Orange County first responders mindful of bone-dry conditions warned residents Wednesday to be wary of the dangers of fireworks as the Fourth of July approaches.

Orange County District Attorney Todd Spitzer said he understands there is “pent-up energy” for the holiday this year as the state has recently lifted coronavirus-related restrictions that put a damper on 2020 celebrations.

“We all want you to enjoy the Fourth and the freedoms the Constitution gives all of us, but we must insist you do it safely, and if you do not do it safely there are serious consequences,” Spitzer said.

Possession of illegal fireworks can lead to a $1,000 fine, Orange County Sheriff Don Barnes noted. Spitzer added that a year in jail is also in the mix, but the punishment could be up to nine years in prison if a first responder is injured by fireworks.

Spitzer said several northern Orange County cities allow “safe and sane” fireworks, but the boxes are clearly marked with the state fire marshal’s approval.

“It’s like a Good Housekeeping Seal of Approval,” Spitzer said at a news conference at the Orange County Fire Authority Regional Fire Operations and Training Center in Irvine, where first responders detonated some of the illegal fireworks seized recently to demonstrate the dangers.

If residents are planning a Fourth of July party, “make sure your city allows them,” Barnes said. “Not every city allows them.”

Orange County locales that allow state-approved fireworks are Anaheim, Buena Park, Costa Mesa, Fullerton, Garden Grove, Huntington Beach, Santa Ana, Stanton, Villa Park and Westminster, Spitzer said.

“You can possess safe and sane fireworks no matter where you are,” he said. “But you can only utilize them in (the cities that allow them). Unincorporated Orange County is not included in that list.”

Personnel at any fire station can help confirm where it is safe to use the state-approved fireworks, Spitzer said.

Spitzer noted that skyrockets, bottle rockets, roman candles and sparklers longer than 10 inches are not allowed under any circumstances, and neither are fire crackers or M80s.

“Any firework that explodes in the air or moves in an uncontrollable manner — those are illegal,” Spitzer said.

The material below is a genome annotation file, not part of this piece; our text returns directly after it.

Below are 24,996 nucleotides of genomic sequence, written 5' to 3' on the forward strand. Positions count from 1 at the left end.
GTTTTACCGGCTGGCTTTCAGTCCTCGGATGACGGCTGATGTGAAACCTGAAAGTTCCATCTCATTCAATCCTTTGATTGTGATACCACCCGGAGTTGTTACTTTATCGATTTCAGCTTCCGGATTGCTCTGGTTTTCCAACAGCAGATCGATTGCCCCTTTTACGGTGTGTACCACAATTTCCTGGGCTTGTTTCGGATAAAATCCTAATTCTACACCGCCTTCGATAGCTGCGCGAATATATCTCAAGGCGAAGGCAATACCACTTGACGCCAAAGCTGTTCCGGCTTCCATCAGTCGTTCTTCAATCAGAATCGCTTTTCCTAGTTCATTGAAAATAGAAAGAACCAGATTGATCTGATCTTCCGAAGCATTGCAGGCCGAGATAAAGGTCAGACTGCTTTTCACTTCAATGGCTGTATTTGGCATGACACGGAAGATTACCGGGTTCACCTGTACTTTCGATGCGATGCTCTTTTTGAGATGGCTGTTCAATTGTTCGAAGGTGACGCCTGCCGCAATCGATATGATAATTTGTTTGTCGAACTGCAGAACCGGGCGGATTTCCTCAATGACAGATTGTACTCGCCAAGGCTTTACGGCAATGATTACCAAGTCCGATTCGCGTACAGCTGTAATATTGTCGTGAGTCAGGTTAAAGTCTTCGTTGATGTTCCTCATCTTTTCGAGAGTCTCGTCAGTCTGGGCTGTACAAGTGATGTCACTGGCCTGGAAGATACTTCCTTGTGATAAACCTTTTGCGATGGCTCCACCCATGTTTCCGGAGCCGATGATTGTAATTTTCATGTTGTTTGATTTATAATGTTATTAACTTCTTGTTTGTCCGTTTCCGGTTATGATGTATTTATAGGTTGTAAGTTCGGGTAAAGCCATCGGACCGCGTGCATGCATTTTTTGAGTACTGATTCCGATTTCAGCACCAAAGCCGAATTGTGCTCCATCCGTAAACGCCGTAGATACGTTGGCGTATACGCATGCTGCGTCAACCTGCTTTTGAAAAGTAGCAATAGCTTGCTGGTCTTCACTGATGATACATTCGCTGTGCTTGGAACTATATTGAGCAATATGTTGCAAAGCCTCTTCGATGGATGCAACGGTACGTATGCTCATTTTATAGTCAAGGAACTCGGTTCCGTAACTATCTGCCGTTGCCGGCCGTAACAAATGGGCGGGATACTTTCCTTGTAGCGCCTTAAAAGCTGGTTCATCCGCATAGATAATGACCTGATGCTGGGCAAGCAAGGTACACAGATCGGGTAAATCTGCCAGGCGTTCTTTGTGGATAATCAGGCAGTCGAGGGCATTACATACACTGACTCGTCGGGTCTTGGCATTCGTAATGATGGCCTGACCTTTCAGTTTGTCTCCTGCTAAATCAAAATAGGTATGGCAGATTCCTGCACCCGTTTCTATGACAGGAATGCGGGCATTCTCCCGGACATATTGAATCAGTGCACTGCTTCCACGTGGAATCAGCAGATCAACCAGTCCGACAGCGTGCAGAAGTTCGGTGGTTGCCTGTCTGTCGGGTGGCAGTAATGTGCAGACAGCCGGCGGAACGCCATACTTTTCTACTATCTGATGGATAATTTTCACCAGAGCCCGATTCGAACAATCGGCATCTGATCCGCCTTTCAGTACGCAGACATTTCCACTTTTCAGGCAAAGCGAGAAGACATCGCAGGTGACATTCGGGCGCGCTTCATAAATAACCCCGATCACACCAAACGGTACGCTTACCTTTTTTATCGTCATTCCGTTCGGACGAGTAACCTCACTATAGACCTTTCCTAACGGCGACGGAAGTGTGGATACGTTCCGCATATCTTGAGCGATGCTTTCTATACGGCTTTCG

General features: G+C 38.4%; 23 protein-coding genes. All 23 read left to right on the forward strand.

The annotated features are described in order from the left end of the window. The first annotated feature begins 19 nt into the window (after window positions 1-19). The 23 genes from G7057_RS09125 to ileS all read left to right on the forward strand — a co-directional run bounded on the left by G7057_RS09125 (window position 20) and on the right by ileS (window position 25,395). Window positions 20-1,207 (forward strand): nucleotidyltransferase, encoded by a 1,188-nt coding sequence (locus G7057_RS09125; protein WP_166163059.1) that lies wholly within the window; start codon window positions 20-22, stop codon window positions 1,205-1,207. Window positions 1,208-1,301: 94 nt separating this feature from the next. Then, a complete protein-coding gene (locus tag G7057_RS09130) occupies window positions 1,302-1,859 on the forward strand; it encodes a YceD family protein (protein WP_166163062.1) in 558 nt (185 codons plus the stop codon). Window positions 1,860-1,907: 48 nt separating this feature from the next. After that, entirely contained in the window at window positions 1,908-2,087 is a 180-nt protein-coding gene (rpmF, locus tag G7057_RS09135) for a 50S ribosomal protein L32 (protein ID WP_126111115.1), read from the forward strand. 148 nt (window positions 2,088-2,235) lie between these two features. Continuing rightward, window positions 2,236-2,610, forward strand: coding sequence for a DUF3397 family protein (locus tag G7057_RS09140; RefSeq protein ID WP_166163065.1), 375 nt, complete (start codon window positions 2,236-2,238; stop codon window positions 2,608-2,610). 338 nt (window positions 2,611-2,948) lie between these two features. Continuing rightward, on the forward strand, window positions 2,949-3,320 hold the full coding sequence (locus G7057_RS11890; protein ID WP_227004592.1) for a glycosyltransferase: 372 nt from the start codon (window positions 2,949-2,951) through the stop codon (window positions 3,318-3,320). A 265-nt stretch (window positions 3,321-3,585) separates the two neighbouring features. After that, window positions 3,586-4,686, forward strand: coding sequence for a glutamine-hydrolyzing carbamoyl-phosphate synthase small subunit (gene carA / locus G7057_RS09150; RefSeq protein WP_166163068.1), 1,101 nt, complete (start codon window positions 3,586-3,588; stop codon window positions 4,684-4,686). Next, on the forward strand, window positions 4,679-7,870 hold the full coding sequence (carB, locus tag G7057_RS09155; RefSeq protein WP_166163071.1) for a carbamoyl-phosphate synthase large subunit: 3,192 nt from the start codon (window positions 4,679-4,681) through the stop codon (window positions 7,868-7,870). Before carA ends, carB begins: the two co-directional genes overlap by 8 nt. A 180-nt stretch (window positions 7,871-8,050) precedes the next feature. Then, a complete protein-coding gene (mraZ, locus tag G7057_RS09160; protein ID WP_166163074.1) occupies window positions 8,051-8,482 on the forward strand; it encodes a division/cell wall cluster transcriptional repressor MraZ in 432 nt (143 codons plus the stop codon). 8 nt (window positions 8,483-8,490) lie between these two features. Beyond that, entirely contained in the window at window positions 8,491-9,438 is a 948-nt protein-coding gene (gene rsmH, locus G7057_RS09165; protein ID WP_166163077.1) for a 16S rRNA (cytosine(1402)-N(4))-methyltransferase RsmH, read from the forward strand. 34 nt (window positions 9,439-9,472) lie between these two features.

Barnes said “skyrockets and other mortars can cause significant damage to you and your loved ones.”

The sheriff said so far this year, his deputies have seized more than 11,000 pounds of illegal fireworks, which is “more than 2020 combined.”

The sheriff held up one device with an instant fuse that has caused some handlers to lose fingers and sustain facial injuries.

Spitzer said one person was arrested recently with more than 50,000 pounds of illegal fireworks. He said the defendant is looking at three years in prison and up to $50,000 in fines.

Spitzer also noted that parents must also be mindful of what their children are up to.

“You as a parent in California can be held liable, as well,” the county’s top prosecutor said. “Don’t think if you send your children off to engage in this activity that it could be without consequences. You have to be as alert as if your child is when swimming in a pool.”

Barnes asked residents to call non-emergency phone lines for local law enforcement agencies when reporting illegal fireworks because the holiday is expected to be busy and officers and deputies want 911 lines open to emergencies.

“We will respond (to calls of illegal fireworks) when resources are available,” Barnes said. “Like every Fourth of July, we’ll be stretched… We will respond, but we don’t want to tie up the 911 system with those calls.”

The sheriff also warned partygoers about drinking and driving.

“People are going to be out this year unlike last year and celebrating and if you’re going to a party to drink, then do not drive,” Barnes said. “Have a designated sober driver or use a rideshare service. If you are going to be the designated driver, the designed driver is not the one who drinks the least. It is the one who does not drink at all.”

Orange County Fire Authority Chief Brian Fennessy said extra firefighters will be on alert for wildfires sparked by fireworks.

“You could expect on a report of fire we’ll be responding with everything we have,” Fennessy said.

“It does not take much for a vegetation fire to take off,” Fennessy said of the low humidity during the drought.

“We’re hoping we don’t have any issues on the holiday weekend, but hope isn’t a great plan so we’ll be ready,” Fennessy said.

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